NOVEMBER 29 — Warning: There are spoilers ahead.
I know I’m old-fashioned, practically a movie dinosaur, but I’m sure I’m not the only one going "OMG" after watching the latest James Bond instalment, No Time To Die.
Having been raised on a diet of Sean Connery and Roger Moore kicking bad guys’ asses without breaking even a drop of sweat (in fact looking better and more suave after each fight), calmly using (and abusing) people along the route out of "impossible situations", and barely having an iota of emotional attachment to anyone (being pissed off only when their friends get killed by the bad guys), Daniel Craig’s Bond is just... not that fun.
He's just too real.
Of all the Bonds, Craig’s seems to be the one who expresses pain and suffering the most. To be honest, I can’t even recall a single scene between Connery’s first Bond movie, Dr No (1962), and Moore’s last, A View To A Kill (1985), where Bond cries out in pain.
In Craig’s Bond outings, his emotional and physical suffering would make any movie-goer NOT want to be Bond, which is the exact opposite of how typical teenagers like me felt when watching Moonraker, Thunderball and so on.
Folks, we wanted to be that mean-ass English killing spy-machine who cared about authority, always had the best techie gadgets, the hottest babes and was not encumbered with burdens like, you know, human pain.
To reiterate, and just in case you’re a millennial, you should know that Mr James Bond throughout the 60s and up to the 90s was essentially a demi-god who could do whatever he wanted, independent of the laws of physics or basically any laws whatsoever.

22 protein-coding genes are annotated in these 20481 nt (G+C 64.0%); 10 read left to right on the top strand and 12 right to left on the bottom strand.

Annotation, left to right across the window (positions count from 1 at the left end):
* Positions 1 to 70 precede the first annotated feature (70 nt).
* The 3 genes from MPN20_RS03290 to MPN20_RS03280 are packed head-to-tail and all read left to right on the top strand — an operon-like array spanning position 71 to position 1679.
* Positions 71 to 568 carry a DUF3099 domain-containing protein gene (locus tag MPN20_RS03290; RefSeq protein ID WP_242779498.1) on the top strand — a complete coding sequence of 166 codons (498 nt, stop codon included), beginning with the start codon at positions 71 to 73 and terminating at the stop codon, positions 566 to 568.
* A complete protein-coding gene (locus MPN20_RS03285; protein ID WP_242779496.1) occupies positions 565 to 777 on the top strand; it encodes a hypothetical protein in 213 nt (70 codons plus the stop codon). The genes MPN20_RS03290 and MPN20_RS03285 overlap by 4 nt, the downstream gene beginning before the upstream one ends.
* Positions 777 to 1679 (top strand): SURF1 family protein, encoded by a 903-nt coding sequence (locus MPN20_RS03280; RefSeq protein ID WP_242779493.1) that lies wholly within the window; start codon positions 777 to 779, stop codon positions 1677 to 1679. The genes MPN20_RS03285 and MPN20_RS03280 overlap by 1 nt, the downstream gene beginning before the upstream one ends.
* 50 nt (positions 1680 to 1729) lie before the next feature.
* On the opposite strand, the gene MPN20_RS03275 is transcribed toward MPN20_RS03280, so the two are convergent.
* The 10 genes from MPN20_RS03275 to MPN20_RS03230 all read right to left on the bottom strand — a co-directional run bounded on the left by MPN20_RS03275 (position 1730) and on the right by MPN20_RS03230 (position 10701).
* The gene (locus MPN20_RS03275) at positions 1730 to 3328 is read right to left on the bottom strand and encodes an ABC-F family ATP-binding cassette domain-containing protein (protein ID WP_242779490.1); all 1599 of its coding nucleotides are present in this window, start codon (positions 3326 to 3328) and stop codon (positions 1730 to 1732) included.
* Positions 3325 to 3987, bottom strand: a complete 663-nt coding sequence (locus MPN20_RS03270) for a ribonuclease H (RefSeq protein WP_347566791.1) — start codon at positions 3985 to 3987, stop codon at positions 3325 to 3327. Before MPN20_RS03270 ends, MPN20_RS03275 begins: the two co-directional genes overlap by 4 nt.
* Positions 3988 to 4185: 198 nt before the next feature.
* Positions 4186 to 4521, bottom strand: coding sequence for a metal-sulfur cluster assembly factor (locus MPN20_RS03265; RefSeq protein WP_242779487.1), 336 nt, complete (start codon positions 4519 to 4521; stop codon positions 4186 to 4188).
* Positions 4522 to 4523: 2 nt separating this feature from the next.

That was fantasy. That was fun!
Yes, I get it. Hollywood today needs to tone down on "male toxicity" and what-not. Still, c’mon.
But don't get me wrong. I’m not saying I wasn’t entertained by No Time To Die. I mean, seeing Bond jump off a bridge holding on to a cable was amazing, as were his skills riding a motorbike about a hundred feet into the air.
Action-wise, I have no complaints.
Listening to Bond say “I miss you” and “please forgive me” within the first 15 minutes of the movie got me worried.
I get that the producers wanted to portray a more emotionally vulnerable Bond but frankly why. If the answer is, well, it’s just more aligned with reality, I have to ask why should reality be privileged when it comes to movies?
Folks, I want to escape when I go to the cinema. I have enough "reality" at work, in my family, reading the news. What’s so bad about a guy who can never be hurt, never die and always gets the job done?
(A small note that there was a scene which nostalgically transported me back to the earlier Bond days. This was when Bond and Paloma — played by Ana de Armas) had time to share a drink DURING a machine gun battle! Now that’s what I’m talking about!)
I watched the movie last week and I’m still rubbing my eyes in disbelief. What just happened?
I enjoyed the many decades of fantasy. Why did reality have to intrude?
* This is the personal opinion of the columnist.